Soul On Ice

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For the Ras Kass album, see Soul on Ice.
Soul On Ice
SOIcover.jpg
First edition cover
Author Eldridge Cleaver
Country United States
Language English
Genre Memoir
Publisher Ramparts Press Inc.
Publication date
1968
Media type Print (Paperback)
Pages 214 pp
ISBN 0-440-18163-1

Soul On Ice is a memoir and collection of essays by Eldridge Cleaver. Originally written in Folsom State Prison in 1965, and published three years later in 1968, it is Cleaver's best known writing and remains a seminal work in African-American literature.[1][2] The treatises were first printed in the nationally-circulated monthly Ramparts and became widely read (even praised by Norman Mailer) for their illustration and commentary on "Black America." Throughout his narrative, Cleaver describes not only his transformation from a marijuana dealer and "insurrectionary" rapist into a convinced Malcolm X adherent and Marxist revolutionary, but also his analogous relationship to the politics of America.

Background[edit]

Eldridge Cleaver was born in Wabbaseka, Arkansas, in 1935,[3] amidst the severe and unrepentant racism of the South. In 1946, his family moved to Watts, California, where, although the racial climate was not as acute, the young Cleaver began delving into petty crime. After a series of arrests throughout his adolescence, in 1954, he was sent to Soledad State Prison for possession of marijuana. Though he was released within two years, later in 1957, he was convicted of sexual assault with intent to murder and was subsequently sent to San Quentin and then onto Folsom.

While imprisoned at Soledad, Cleaver obtained his high school diploma and read the opuses of Thomas Paine, Richard Wright, Lenin, Machiavelli, Karl Marx, Voltaire, Malcolm X, and W. E. B. Du Bois.[4][5] When he arrived at Folsom, he began to regularly write freely upon the subject of his "social" and physical imprisonment and the events of the era; 8 years later his lawyer, Beverly Axelrod, took the compositions to Ramparts and they were immediately published. After his release in December 1966, Cleaver was reporting for the magazine in San Francisco, and in 1968 Soul On Ice was released.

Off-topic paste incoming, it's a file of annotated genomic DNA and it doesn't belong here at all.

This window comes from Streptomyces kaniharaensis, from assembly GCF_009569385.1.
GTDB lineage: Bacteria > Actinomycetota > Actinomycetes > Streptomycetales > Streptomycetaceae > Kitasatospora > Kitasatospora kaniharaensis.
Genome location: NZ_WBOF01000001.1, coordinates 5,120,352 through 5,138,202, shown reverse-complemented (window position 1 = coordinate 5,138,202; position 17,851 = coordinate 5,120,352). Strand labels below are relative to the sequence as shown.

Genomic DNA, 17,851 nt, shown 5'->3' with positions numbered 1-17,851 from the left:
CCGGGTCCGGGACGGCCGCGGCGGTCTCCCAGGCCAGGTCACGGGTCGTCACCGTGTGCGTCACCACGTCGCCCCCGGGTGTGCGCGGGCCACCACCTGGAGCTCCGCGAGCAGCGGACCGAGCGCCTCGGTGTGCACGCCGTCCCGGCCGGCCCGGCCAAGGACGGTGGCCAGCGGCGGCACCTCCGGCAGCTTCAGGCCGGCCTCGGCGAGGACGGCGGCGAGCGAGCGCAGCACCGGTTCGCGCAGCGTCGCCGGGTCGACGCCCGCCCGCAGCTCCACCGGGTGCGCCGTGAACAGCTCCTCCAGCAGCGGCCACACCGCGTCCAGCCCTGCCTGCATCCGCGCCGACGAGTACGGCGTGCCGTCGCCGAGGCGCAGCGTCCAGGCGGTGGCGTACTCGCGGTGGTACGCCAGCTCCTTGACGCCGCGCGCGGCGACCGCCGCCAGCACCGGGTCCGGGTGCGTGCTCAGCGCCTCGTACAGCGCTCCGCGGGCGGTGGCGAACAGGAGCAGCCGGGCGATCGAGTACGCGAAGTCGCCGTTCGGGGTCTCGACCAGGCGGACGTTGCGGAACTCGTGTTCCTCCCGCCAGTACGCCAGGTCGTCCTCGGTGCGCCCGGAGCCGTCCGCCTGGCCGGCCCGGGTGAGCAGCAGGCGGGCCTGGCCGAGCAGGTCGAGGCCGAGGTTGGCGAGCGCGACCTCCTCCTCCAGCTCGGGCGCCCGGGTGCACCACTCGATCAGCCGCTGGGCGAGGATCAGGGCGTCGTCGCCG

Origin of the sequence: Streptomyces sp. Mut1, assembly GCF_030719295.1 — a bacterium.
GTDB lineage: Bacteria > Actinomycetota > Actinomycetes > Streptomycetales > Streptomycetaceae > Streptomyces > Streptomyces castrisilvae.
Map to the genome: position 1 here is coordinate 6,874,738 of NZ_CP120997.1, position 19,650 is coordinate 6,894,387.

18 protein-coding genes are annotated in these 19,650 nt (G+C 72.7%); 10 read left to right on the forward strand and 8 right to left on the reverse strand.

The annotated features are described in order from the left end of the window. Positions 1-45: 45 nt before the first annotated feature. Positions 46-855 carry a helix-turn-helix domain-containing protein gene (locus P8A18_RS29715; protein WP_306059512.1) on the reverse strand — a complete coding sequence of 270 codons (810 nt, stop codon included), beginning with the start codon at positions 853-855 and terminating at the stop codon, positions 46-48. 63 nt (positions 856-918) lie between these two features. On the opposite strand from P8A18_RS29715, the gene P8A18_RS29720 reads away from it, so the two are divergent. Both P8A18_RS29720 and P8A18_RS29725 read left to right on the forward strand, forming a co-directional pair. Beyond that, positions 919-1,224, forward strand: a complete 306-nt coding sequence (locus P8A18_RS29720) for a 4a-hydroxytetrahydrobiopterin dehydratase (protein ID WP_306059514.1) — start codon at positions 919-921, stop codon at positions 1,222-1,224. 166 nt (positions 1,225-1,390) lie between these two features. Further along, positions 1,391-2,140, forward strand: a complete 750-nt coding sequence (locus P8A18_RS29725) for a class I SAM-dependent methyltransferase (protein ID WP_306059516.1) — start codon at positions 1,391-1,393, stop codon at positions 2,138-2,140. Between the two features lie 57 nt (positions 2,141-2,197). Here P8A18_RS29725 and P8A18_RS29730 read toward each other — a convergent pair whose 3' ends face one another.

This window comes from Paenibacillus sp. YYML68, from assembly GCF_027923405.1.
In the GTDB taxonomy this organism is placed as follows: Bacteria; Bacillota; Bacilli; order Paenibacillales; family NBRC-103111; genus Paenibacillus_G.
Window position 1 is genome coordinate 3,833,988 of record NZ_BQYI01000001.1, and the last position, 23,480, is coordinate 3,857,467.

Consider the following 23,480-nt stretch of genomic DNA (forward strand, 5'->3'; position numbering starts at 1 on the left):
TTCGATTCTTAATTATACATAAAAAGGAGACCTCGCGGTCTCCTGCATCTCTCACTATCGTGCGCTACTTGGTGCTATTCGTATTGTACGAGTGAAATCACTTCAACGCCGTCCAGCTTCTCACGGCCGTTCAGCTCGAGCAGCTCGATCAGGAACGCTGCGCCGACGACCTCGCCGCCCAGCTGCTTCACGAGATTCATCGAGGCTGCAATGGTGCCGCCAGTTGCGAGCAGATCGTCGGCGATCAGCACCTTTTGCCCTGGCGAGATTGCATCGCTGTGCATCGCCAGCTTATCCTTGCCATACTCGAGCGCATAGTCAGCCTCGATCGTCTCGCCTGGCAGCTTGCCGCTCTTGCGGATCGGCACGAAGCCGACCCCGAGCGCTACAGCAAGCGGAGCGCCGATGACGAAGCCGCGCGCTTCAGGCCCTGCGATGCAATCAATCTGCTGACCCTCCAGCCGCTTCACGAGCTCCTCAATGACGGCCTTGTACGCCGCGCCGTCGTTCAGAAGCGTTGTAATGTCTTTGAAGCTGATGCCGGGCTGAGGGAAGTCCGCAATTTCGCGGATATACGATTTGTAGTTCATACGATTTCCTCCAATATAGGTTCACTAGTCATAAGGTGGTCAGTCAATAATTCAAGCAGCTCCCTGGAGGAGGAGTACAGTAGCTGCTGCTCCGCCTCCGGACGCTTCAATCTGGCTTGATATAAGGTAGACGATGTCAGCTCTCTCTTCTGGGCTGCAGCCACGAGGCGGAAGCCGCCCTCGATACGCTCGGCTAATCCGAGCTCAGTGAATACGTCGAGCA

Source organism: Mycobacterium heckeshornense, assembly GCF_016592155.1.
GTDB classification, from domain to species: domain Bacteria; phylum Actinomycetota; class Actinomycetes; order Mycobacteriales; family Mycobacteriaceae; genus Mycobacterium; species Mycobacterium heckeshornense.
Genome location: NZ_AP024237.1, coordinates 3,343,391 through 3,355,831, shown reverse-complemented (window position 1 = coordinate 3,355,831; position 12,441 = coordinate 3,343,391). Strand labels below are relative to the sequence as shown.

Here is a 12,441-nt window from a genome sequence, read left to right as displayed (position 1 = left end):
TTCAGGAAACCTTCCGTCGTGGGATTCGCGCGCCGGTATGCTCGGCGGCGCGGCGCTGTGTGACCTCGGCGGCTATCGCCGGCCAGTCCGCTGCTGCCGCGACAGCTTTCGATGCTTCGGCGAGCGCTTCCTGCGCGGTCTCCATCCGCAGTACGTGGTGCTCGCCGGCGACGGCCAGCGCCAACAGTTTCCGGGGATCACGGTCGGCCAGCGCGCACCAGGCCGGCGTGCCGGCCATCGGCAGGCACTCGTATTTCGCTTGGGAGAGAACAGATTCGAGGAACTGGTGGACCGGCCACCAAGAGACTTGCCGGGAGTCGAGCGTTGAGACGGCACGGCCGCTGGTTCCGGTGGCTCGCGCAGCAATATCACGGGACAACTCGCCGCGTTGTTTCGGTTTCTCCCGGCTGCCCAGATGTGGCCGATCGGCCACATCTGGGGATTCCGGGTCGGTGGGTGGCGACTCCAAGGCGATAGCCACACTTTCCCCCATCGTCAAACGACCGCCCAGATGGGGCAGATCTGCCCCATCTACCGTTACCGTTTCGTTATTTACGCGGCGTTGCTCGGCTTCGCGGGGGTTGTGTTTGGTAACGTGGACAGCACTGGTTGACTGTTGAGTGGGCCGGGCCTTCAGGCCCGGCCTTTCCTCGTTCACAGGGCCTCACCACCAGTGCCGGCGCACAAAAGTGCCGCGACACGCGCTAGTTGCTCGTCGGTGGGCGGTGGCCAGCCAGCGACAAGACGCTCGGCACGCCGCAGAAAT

Content[edit]

The essays in Soul on Ice are divided in four thematic sections:[6]

  • "Letters from Prison", describing Cleaver's experiences with and thoughts on crime and prisons
  • "Blood of the Beast", discussing race relations and promoting black liberation ideology
  • "Prelude to Love - Three Letters", love letters written to Cleaver's attorney, Beverly Axelrod
  • "White Woman, Black Man", on gender relations, black masculinity, and sexuality

The central premise surrounding the book as a whole is the trouble of "identification as a black soul which has been 'colonized'... by an oppressive white society that projects its brief, narrow vision of life as eternal truth."[7] Cleaver uses the informal essays to navigate through the history and present state of America, covering topics such as the murders of Malcolm X and Emmett Till; the race riots and Vietnam War; U.S. Foreign Policy and the American Flag; Muhammad Ali, Martin Luther King, Jr. and other "black celebrities;" Richard Wright's Native Son; Islam and Christianity; day-to-day prison life; and the relationship between black men and white women.[8] In the book, Cleaver admitted to raping black girls as a "practice run" before seeking white women as prey. The text also included homophobic attacks on the black novelist James Baldwin.

See also[edit]

References[edit]

  1. ^ Taylor, Michael (May 2, 1998). "Ex-Black Panther Eldridge Cleaver Dies / `Soul on Ice' author, voice of black resistance was 62". San Francisco Chronicle. Retrieved May 11, 2010. 
  2. ^ Kifner, John (May 2, 1998). "Eldridge Cleaver, Black Panther Who Became G.O.P. Conservative, Is Dead at 62". The New York Times. Retrieved May 11, 2011. 
  3. ^ Bailey, Jeff. "Leroy Eldridge Cleaver". The Encyclopedia of Arkansas History & Culture. Retrieved May 11, 2011. 
  4. ^ Warren, Jenifer (May 2, 1998). "Former Black Panther Eldridge Cleaver Dies at 62". Los Angeles Times. Retrieved May 5, 2011. 
  5. ^ Cleaver, Eldridge (1999). Soul On Ice. New York, New York: Delta. p. 31. ISBN 0-385-33379-X. 
  6. ^ Andrews, William L., Frances Smith. Foster, and Trudier Harris. The Oxford Companion to African American Literature. New York: Oxford University Press, 1997.
  7. ^ Cleaver, Eldridge (1999). Soul On Ice. New York, New York: Delta. p. 14. ISBN 0-385-33379-X. 
  8. ^ "'He was a symbol': Eldridge Cleaver dies at 62". CNN. 

External links[edit]